the pistol under full control, muzzle downrange and sights coming on target
will the safety be released and trigger finger move onto the trigger.
Aleks Fajner competes in other IPSC divisions as well, but particularly
enjoys Revolver division. S&W .45 ACP has been tuned to a very smooth, near
six-pound DA pull.
Pistol NZ president Debbie Wakker competes in IPSC Open Division. Shooting
gear is the same as could be seen at most USPSA Open matches; .38 Super SV pistol,
C-More sight, Ghost holster.
Victoria Pichler recently won the Ladies Classic Division title at the Australian
National Championships using this Kimber 1911 in .38 Super. One reason she chose
Classic division was Australia’s strict magazine capacity regulations. Apparently
it isn’t enough to block your high-caps to ten rounds; the magazines must be
factory-original ten round capacity.
Another American-made pistol, this one an STI used by Chris Gee. Chris uses
the popular RaceMaster holster from Double Alpha Academy
James Peters uses a ParaOrdnance .45. This is one of the earlier Canadian-made
pistols, prior to ParaOrdnance moving production to the U.S. RaceMaster holster
from Double Alpha Academy.
Production Division is very popular with New Zealand IPSC competitors, at
least in part due to cost. CZ pistols are highly regarded, as are XCalibur pistols.
Mark Leonidas competes using this CZ-75.
Steve Welsh competes using this Dan Wesson in .45 ACP. American-made handguns
are highly regarded, even though current currency exchange rates make them very
expensive for New Zealanders.
Raymond O’Brien competes in Classic division using a Kimber .38 Super and
generously allowed me to shoot it. Our sightseeing tour of New Zealand meant it
had been some three weeks since I last fired a handgun (unheard of!). It was a
joy to have a pistol in my hands again!
Aleks Fajner gear for Revolver division, S&W Performance Center .45 ACP
using moon clips, Hogue Monogrip. Aleks kindly allowed me to shoot his revolver;
I really liked the beautifully smooth, near six-pound DA pull.
Back row. L-R: Raymond O’Brien, Steve Welsh, Mark Leonidas, James Peters,
Chris Gee Front row, L-R: Debbie Wakker, Aleks Fajner, Victoria Pichler. Just
about every division was represented including Classic, Standard, Production,
Open, and Revolver. Victoria Pichler recently won the Ladies Classic title at
the Australian National Championships.
Pistol NZ president Debbie Wakker shooting her Open gun. A full-house Open
gun such as this SV with C-More sight can run well over $7,000 NZ (about $5,000 US).
As a result Production division is very popular with New Zealand IPSC competitors.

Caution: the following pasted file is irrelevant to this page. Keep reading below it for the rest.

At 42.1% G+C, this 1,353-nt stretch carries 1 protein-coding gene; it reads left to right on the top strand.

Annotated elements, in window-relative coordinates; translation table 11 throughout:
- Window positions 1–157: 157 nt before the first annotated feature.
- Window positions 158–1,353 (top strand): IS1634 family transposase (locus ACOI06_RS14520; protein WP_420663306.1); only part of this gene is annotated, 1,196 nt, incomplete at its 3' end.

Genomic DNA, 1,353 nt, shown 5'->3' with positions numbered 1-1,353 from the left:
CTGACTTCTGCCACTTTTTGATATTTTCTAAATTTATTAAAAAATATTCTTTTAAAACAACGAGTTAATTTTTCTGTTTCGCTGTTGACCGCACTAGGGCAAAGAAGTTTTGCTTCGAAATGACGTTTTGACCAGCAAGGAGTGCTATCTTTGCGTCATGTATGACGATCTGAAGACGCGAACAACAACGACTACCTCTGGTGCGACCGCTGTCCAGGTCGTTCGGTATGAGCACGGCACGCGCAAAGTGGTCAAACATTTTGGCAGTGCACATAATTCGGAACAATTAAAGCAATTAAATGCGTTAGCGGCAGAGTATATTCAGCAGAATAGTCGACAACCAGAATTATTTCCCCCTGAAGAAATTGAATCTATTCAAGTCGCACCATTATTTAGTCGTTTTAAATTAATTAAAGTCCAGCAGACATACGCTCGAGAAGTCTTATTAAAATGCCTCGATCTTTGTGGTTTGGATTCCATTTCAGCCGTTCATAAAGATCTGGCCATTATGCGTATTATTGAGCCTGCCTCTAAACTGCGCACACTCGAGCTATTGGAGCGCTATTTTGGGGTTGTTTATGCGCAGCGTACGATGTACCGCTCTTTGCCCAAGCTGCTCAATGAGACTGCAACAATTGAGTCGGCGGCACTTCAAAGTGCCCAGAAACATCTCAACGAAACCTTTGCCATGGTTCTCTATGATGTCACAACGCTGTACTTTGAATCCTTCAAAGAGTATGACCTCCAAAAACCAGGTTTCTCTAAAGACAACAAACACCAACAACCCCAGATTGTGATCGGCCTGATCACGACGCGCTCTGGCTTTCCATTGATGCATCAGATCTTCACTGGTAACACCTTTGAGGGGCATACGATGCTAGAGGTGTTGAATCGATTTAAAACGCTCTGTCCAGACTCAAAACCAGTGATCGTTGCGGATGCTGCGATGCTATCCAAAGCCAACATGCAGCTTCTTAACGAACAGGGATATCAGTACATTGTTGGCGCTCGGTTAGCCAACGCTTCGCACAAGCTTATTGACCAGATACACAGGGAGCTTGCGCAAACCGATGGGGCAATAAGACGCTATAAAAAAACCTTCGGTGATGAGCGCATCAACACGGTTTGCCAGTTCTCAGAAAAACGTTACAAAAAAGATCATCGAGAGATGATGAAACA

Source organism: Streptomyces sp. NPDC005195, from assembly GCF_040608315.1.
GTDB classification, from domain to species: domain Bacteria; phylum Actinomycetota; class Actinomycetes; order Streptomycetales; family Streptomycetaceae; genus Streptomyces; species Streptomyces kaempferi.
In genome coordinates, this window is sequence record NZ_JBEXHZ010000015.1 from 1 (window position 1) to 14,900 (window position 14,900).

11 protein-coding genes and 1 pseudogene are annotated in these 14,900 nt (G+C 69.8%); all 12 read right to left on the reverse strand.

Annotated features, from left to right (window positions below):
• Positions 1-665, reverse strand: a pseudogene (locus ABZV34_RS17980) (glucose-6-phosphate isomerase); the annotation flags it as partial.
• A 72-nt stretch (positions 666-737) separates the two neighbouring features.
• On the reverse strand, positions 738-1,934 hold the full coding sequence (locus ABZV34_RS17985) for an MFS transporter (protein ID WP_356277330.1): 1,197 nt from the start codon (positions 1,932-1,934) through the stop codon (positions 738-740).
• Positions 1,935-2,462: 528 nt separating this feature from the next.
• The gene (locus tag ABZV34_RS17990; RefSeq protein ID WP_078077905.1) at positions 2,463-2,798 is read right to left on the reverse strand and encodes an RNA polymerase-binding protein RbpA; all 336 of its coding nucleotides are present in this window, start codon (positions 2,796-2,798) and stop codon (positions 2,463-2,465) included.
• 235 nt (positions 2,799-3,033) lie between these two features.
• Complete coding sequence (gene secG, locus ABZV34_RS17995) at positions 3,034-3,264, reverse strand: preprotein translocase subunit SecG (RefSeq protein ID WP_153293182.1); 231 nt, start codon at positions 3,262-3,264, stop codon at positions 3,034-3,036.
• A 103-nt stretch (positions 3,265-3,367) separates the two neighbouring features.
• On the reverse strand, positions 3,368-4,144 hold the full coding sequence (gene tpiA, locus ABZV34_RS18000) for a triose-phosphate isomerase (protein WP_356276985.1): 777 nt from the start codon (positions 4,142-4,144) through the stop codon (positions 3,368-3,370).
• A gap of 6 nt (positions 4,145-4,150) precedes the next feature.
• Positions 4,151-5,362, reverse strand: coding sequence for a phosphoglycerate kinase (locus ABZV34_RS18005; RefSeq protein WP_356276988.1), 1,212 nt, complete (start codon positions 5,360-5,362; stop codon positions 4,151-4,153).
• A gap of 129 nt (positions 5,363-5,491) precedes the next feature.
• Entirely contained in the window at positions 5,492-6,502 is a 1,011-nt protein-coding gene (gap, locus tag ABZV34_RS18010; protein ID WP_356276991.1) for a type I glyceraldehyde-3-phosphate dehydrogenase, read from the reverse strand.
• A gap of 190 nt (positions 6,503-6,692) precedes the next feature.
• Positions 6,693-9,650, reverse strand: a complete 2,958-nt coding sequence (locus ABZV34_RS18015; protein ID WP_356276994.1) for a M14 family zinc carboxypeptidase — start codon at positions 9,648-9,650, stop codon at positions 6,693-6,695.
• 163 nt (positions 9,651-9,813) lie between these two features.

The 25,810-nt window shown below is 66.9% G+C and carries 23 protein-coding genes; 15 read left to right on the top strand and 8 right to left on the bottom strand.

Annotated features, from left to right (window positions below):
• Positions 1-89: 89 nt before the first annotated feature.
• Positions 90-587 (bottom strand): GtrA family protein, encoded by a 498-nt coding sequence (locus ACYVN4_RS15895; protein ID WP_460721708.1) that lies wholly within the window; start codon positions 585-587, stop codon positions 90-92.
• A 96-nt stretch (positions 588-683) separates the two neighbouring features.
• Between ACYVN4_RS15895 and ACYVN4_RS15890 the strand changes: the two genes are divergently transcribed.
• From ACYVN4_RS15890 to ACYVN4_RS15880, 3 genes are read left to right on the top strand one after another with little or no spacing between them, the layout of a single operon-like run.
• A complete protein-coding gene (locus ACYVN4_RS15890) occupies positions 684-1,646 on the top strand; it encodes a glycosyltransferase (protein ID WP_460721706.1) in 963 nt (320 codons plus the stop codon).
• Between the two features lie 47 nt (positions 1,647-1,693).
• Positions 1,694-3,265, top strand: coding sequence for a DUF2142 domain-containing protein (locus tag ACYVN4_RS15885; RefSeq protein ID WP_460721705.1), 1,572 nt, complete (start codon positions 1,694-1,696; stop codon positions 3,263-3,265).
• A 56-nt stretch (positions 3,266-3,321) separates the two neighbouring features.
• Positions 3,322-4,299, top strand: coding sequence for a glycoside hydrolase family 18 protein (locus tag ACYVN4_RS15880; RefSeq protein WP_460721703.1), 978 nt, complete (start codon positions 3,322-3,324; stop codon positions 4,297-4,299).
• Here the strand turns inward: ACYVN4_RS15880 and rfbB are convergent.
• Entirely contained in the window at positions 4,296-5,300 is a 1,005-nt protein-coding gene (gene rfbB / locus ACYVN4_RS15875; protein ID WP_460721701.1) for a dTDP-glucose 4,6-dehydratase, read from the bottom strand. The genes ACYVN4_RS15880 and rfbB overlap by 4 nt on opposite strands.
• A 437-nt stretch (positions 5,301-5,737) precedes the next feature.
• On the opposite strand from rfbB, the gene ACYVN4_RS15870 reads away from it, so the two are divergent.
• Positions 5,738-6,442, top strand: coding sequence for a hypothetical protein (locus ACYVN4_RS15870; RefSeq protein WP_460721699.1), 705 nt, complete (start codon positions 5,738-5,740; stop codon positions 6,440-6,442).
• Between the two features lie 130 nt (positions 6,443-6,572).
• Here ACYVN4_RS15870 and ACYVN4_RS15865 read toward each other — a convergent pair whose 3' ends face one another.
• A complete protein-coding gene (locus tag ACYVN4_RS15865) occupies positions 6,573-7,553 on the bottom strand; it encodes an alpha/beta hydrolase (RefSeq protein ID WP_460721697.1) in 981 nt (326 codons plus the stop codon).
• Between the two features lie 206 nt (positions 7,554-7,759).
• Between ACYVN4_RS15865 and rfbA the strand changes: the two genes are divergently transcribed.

Members are expected to police their brass when finished shooting. Most take it
home to reload, if not it goes in bins.
Instructor Steve Welsh working with Peter Newberry on an intermediate class.
Class was on skills such as safely moving from one shooting station to another,
shooting from different positions, and reloading. Steve’s primary training goal
is safe gunhandling, helping students develop safe habits such as muzzle downrange
at all times, finger out of trigger guard except when engaging targets.
James Peters shooting a stage. The blue plastic barrels are filled with finely
shredded pieces of old tires which act as bullet traps. Barrels are used for both
barriers and as target holders.
Aleks Fajner shooting a stage with S&W Performance Center .45 ACP. Smooth,
efficient reloads are key to success in Revolver division; .45 ACP cartridges
loaded in moonclips make the process much easier.
Steve Welsh shooting a stage with his Dan Wesson .45 ACP. I noticed quite a
few of the iron-sight shooters in the Auckland club favor fiber-optic front sight
inserts. Steve is one of the instructors/mentors whose efforts make the growth of
the handgun sports possible.
Ramel and James are two of the top shooters in the Auckland Pistol Club IPSC
discipline. There are textbook examples of a smooth and safe presentation from
the holster. Note the pistol is pointing safely downrange, but the safety remains
engaged and trigger finger is out of trigger guard. At no time does the muzzle
cross the body or the support hand. In a fraction of a second the two hand grip
will be acquired; only with the pistol under full control, muzzle downrange and
sights coming on target will the safety be released and trigger finger move
onto the trigger.